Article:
One of my favourite things about autumn is the bevy of delicious, fresh apples and plenty of excuses for homemade apple pie.
I figured, what better way to welcome autumn than with an easy and engaging apple pie sensory bin for the kids!
Ella helped me make this sensory bin, which is a great way to encourage children to draw on their sensory memories.
We pulled out a variety of spices from our cupboards and I encouraged her to smell them and see which ones reminded her of apple pie. Cinnamon got an enthusiastic yes, as did nutmeg and tumeric. (Close enough.)
I encouraged her to stir generous amounts of each into a giant bowl of stale oats.
Next, we discussed things we might need while making an apple pie (or apple crisp) and went searching around the kitchen for those supplies – pie plates, measuring spoons, measuring cups, etc. While I acknowledged that apple cutters would be a definite fit for making apple pie, we discussed what possible issues might occur if we included them in a sensory bin (since the toddlers would eventually be playing with it) and we decided they were best left out.
Materials We Used to Make Our Apple Pie Sensory Bin:
- Half a 5lb bag of oats
- Generous sprinkle of cinnamon
- Pinches of nutmeg and tumeric
- Cinnamon sticks
- Tinfoil pie plates
- Measuring Cups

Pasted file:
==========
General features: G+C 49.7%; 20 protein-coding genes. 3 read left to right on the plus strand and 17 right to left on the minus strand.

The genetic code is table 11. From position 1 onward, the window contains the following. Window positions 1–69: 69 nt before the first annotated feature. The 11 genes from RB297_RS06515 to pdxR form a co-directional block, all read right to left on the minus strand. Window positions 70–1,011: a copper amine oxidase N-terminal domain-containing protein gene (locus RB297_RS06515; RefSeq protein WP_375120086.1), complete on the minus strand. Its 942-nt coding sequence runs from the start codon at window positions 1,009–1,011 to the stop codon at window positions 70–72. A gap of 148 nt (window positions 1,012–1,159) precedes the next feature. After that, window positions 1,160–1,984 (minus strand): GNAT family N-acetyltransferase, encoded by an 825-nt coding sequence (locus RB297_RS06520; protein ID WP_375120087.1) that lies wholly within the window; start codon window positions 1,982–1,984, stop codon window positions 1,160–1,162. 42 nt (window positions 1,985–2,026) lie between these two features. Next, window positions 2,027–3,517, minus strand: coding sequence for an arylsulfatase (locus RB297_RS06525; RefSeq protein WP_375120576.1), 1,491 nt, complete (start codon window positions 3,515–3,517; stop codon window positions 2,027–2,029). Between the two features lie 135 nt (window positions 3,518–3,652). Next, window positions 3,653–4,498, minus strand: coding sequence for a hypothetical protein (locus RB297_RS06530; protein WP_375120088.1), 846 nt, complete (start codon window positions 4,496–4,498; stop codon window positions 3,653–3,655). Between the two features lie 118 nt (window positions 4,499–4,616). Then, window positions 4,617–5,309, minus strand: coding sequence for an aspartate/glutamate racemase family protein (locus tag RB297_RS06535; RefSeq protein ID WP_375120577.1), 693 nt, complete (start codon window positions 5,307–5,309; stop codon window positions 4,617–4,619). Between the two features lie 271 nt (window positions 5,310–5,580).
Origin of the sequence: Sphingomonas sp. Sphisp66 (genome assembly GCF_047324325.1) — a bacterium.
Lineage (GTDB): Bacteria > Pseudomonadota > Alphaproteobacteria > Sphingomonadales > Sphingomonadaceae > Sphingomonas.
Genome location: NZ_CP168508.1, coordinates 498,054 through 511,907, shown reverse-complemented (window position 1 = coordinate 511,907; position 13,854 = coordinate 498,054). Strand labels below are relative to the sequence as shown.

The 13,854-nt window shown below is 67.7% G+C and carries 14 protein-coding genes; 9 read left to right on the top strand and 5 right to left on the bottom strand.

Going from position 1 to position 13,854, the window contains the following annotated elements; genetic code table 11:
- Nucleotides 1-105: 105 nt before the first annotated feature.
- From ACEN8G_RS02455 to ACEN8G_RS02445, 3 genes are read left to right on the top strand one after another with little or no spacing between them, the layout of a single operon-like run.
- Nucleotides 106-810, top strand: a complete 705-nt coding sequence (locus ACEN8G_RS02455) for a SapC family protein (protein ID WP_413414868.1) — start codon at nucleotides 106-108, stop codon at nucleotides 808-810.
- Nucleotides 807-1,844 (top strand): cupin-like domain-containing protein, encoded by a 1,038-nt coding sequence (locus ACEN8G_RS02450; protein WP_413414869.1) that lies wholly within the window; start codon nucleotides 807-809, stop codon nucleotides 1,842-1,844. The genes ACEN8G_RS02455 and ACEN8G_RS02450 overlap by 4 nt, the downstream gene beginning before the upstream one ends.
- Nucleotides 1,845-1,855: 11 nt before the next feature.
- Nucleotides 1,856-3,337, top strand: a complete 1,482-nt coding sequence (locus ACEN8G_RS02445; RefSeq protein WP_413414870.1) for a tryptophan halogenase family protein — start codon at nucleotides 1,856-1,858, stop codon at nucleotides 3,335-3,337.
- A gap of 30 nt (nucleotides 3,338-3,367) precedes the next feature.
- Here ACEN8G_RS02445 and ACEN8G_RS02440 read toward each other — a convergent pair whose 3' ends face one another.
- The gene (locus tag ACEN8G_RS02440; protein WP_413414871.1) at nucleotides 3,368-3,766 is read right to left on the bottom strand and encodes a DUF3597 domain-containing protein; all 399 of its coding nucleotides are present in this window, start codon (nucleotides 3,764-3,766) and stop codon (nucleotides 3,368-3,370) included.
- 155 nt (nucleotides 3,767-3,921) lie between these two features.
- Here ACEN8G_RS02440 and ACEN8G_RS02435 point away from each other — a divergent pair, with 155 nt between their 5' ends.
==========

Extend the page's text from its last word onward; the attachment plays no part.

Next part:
- Measuring Spoons
- Mini apples
- Large wooden apples
- Mini apple barrels
We considered adding an apple extract to the sensory bin, but Ella found the scent too overpowering.
We added the small apples I had used in our homemade scented felt apple pie, and some larger wooden apples from our play kitchen. I also had these cute little wooden barrels that reminded me of apple barrels.
Of course, because Ella worked so hard making the sensory bin, I ensured that she had some time playing with it by herself before the other children. (Outside of daycare hours.)
I loved watching her carefully scoop up the oats in the little barrels and then gingerly tap the outs out using her finger – kind of like when you’re trying to loosen a Tic Tac from the container.
And, then — the big reveal!
Ella invited her friends to join her in playing with the Apple Pie Sensory Bin that she had made just for them. They all brought their own interests and play styles to the bin and it was so interesting watching how differently each of them interacted with the same materials:
- comparing the sizes of the apples
- counting the apples
- running the oats through their fingers
- making handprints in the oats with their hands
- scooping the oats with the spoons and measuring cups
- making mini apple pies with the oats and apples
- stirring the oats with the cinnamon sticks and spoons
- knocking the small apples together to make different noises than the large apples (different materials)
- smelling their hands and the cinnamon sticks
- fitting the small apples into the mini barrels
The kids loved all of the play opportunities and sensory delights offered by this apple pie sensory bin, but my favourite part has to be that Ella experienced the generousity of preparing an activity for her friends and witnessed their enjoyment of something she worked hard at.
What kinds of fall-themed sensory bins will you do with your children this season? And I’m curious, what do you think about using food in sensory play?